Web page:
Take a look at your protein intake. If you’re getting any protein from soy or whey sources, eliminate those foods or supplements. For many vegans and vegetarians, soy is their primary source of protein. Many other people are consuming soy without thinking about it. In fact, 80% of the oil that Americans consume comes from soy, typically in processed foods with ingredients like "soy lecithin" and "isolated soy protein." Soy lecithin contains a compound knows as phytoestrogen, which produces similar effects on the body as estrogen. Phytoestrogen has been linked to reproductive abnormalities and sexual dysfunction. Further, about 75% of breast cancers are estrogen-receptor positive.  Why would you want to introduce extra estrogen to your body when there are other protein sources besides soy? Based on a review of your diet and health concerns we may recommend that you eliminate these soy protein sources from your diet: tofu, "soy protein isolate," hydrolyzed vegetable protein," texturized vegetable protein," soy protein," and soy protein supplements.


Protein Supplements

There are many protein supplement products on the market today, some good and some not-so-good. Be sure to choose a supplement that does not include any artificial flavors, colors, dyes, or other fillers. Many of the most popular supplements use whey protein as their primary source, and some of them can be harmful. When manufacturing whey protein supplements, most manufacturers use heat which denatures the protein, making it insoluble in water. To restore the solubility to the protein so that your body can use it, manufacturers need to add extra chemicals. Processed Whey also lacks many of the healthy fats, vitamins, and minerals that you’ll find in other protein supplements.  Finally, many whey supplements also contain artificial sweeteners and genetically-modified ingredients such as soy lecithin.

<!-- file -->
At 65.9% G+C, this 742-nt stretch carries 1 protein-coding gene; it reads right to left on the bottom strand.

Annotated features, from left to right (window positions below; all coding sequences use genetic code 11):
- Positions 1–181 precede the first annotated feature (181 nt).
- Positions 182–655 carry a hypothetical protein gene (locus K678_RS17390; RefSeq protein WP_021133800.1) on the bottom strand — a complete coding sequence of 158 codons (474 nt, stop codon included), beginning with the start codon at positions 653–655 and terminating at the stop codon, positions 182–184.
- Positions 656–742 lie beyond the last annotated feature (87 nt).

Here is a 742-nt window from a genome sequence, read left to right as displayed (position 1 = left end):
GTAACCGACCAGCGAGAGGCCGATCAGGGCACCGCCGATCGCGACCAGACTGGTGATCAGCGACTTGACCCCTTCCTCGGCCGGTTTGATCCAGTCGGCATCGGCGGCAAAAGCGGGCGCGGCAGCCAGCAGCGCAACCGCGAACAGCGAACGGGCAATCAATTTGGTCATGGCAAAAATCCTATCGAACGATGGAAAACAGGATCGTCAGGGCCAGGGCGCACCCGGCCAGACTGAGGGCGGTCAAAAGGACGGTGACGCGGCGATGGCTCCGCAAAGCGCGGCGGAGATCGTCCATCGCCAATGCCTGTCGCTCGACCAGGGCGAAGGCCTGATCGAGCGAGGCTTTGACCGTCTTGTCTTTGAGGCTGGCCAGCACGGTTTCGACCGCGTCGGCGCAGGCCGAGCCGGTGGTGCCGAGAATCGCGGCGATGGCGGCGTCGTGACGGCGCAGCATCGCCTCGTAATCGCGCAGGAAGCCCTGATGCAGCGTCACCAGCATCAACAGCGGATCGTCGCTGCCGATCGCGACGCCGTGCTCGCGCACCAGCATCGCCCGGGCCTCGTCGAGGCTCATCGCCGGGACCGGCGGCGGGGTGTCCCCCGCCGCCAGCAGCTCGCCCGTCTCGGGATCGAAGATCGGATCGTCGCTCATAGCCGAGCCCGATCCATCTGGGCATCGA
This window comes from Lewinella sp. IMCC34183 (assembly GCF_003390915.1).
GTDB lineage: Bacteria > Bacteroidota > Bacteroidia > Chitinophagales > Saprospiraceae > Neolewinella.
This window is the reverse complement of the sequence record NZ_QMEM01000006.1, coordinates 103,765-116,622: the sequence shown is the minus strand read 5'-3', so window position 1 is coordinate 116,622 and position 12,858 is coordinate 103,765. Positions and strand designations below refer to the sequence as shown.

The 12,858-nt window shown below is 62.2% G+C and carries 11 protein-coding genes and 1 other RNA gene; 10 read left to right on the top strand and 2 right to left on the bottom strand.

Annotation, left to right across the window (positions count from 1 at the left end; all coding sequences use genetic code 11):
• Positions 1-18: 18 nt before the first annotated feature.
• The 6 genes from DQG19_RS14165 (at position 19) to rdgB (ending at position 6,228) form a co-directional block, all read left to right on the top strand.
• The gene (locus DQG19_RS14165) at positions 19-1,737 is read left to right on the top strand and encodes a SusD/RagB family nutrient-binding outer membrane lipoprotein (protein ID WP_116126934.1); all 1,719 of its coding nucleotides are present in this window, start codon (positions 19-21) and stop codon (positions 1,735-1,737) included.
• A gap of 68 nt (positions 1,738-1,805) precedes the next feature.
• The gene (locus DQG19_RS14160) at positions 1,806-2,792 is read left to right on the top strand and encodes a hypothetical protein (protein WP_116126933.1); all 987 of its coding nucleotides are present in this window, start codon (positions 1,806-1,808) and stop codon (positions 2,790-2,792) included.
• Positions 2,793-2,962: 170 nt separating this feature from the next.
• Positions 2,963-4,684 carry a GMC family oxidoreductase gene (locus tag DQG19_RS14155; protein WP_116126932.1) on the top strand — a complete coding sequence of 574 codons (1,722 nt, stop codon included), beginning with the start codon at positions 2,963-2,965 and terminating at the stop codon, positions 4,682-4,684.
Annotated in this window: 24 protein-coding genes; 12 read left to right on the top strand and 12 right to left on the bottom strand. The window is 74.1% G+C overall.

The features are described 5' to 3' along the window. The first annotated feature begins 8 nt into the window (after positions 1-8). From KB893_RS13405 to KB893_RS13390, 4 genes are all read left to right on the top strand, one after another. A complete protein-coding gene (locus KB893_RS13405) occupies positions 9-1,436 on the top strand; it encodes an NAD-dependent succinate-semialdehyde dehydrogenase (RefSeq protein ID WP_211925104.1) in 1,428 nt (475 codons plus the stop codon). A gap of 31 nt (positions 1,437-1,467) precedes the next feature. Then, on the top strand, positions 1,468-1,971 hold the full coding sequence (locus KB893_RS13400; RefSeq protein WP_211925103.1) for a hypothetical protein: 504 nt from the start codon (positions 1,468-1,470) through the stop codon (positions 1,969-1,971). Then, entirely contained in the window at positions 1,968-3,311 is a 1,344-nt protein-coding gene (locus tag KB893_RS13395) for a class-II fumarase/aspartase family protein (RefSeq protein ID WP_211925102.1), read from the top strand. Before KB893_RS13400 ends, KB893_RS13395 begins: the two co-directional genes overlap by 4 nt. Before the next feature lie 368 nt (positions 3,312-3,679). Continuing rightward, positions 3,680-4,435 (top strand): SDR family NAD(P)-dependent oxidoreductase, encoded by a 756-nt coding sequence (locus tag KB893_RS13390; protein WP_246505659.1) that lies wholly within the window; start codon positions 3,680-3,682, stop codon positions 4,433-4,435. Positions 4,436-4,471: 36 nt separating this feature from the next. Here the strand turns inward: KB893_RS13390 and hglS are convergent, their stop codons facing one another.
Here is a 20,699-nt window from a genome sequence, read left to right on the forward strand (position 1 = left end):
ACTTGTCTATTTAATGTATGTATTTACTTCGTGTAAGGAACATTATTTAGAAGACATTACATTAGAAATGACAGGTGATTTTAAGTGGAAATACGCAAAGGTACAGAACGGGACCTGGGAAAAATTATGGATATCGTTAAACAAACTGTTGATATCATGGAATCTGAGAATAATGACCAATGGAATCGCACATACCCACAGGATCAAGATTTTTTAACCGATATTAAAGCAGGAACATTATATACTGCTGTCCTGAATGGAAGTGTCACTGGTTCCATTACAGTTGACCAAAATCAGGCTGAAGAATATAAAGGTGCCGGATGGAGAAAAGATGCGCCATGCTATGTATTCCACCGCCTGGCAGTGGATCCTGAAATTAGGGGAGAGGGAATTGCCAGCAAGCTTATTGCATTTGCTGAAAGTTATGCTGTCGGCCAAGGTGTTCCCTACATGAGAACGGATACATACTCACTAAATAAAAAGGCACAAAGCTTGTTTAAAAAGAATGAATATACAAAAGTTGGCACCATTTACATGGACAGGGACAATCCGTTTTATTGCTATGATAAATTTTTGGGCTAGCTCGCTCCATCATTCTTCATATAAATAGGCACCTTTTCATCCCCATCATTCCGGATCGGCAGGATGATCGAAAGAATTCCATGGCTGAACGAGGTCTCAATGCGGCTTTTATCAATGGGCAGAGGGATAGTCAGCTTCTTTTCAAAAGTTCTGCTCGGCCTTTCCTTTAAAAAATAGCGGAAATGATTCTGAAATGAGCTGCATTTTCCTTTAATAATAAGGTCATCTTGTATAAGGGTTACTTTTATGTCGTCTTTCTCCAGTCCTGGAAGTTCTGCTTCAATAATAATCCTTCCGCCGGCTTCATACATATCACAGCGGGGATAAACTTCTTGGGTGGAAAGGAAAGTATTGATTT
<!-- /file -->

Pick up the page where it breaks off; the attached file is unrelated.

Instead of whey protein supplements, consider pea powder protein, rice protein, or egg white protein.  Remember always to consult with your nutritionist or healthcare provider before adding or changing protein supplements in your diet.


Know for Sure – Get Tested!

Many people could benefit from adding more protein to their diets. However, it’s important to consult a nutrition expert before making any changes to your diet and/or lifestyle. The best way to know if you could benefit from additional protein or any other adjustments to your diet is to have a comprehensive blood panel to determine what vitamins and minerals you may need. Call us today at 773-878-7330 to schedule your initial consultation.





2.  Institute of Medicine, Dietary Reference Intakes for Energy, Carbohydrate, Fiber, Fat, Fatty Acids, Cholesterol, Protein, and Amino Acids (Macronutrients). 2005, National Academies Press: Washington DC.


4.  Mercola, Joseph, Hofmekler, Ori, Stroden, Kipp.  Not all whey protein is created equal.  Food Matters. July 23, 2013


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  1. The information provided in this article is for educational purposes only.
  2. Your individual health status and any required health care treatments can only be properly addressed by a professional healthcare provider of your choice.  Remember there is no adequate substitution for a personal consultation with your chosen healthcare provider.  Therefore we encourage you to make your own health care decisions based upon your research and in partnership with a qualified health care professional.
Read 2803 times Last modified on Monday, 23 May 2016 16:18